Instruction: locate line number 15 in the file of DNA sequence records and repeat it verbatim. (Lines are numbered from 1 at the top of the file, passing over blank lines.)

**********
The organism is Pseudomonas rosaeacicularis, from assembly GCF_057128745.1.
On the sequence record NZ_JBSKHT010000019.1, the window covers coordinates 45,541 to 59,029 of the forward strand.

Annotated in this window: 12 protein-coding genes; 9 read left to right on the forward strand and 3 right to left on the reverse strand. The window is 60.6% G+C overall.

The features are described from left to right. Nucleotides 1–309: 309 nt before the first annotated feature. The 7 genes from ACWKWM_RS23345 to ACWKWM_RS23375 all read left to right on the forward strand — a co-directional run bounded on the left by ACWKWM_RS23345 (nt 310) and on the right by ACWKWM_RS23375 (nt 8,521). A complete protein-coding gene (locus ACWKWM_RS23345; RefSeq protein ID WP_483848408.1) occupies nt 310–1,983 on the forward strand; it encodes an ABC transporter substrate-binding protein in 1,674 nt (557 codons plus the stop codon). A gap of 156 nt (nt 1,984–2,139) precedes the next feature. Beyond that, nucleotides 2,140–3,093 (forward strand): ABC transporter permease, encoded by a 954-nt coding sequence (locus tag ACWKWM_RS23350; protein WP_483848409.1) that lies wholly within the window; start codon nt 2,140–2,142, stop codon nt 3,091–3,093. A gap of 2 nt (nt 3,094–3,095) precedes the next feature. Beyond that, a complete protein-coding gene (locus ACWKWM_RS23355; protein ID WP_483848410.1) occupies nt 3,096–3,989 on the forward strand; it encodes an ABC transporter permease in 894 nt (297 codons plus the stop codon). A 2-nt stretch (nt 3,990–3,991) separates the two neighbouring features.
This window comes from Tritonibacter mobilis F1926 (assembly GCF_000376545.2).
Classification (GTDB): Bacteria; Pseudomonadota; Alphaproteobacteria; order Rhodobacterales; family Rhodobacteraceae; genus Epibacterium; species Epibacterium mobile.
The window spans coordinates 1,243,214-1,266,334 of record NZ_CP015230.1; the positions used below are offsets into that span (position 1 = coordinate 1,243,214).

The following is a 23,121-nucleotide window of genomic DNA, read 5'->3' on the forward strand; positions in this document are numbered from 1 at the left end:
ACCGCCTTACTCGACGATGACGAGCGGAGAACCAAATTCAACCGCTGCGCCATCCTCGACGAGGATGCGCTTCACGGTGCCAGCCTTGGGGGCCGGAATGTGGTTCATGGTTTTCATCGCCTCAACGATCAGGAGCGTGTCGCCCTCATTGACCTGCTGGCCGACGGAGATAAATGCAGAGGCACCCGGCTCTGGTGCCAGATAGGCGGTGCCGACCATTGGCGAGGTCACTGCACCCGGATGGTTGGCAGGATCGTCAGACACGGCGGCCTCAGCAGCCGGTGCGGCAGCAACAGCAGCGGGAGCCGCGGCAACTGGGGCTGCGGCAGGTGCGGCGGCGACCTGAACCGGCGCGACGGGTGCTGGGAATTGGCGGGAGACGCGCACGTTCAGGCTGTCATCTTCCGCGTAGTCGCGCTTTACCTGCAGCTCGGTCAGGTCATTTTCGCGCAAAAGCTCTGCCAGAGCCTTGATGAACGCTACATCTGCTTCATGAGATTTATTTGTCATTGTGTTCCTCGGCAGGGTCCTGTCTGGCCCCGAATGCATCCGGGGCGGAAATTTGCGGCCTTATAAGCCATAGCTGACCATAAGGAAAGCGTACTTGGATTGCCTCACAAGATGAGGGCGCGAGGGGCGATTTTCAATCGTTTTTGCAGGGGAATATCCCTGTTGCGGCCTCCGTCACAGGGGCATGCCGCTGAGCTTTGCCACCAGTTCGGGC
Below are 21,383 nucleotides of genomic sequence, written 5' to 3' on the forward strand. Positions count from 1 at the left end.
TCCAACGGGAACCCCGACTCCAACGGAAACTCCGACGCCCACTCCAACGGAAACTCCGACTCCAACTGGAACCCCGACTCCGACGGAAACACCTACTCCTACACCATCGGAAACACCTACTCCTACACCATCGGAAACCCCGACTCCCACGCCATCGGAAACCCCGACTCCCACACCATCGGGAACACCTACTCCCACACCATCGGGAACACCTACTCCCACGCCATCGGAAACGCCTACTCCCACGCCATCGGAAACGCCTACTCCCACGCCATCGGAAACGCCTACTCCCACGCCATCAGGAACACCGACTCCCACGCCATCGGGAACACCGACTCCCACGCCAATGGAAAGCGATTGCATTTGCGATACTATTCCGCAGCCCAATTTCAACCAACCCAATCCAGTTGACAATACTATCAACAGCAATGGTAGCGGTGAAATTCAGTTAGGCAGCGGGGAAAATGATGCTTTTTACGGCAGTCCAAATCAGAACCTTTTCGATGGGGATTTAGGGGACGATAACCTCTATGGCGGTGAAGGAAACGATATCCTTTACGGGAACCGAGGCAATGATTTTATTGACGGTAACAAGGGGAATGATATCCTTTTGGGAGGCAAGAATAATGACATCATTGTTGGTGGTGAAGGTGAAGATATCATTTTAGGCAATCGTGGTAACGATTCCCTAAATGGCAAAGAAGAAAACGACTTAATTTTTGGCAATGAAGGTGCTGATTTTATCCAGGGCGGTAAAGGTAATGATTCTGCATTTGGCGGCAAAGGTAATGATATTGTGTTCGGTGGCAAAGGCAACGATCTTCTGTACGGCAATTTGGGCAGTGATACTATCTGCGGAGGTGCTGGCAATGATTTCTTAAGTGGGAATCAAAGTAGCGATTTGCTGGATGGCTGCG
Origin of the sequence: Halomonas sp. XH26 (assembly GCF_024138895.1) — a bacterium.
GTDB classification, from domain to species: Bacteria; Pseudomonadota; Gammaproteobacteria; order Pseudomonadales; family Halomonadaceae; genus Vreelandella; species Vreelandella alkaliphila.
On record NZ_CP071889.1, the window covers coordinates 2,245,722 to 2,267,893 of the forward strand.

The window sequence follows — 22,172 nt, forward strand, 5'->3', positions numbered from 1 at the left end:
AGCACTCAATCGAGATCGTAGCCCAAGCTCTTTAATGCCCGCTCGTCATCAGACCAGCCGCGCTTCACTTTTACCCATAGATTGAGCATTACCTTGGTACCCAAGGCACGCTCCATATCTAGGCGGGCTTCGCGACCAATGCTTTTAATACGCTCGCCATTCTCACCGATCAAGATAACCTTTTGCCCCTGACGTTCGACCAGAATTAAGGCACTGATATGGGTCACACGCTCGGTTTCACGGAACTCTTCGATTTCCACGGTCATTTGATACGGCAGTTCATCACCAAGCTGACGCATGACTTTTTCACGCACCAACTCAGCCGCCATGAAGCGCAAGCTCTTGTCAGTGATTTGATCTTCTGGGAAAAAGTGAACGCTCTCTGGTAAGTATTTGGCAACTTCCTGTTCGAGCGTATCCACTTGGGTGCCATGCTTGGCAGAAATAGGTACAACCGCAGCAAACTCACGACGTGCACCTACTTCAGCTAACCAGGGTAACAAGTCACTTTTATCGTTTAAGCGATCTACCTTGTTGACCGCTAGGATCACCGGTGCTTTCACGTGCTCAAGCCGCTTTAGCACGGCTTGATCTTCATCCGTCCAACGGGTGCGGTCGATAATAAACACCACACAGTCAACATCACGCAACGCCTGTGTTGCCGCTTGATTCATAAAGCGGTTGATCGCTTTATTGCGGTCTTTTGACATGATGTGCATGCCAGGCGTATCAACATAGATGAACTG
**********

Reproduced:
The window sequence follows — 22,172 nt, forward strand, 5'->3', positions numbered from 1 at the left end: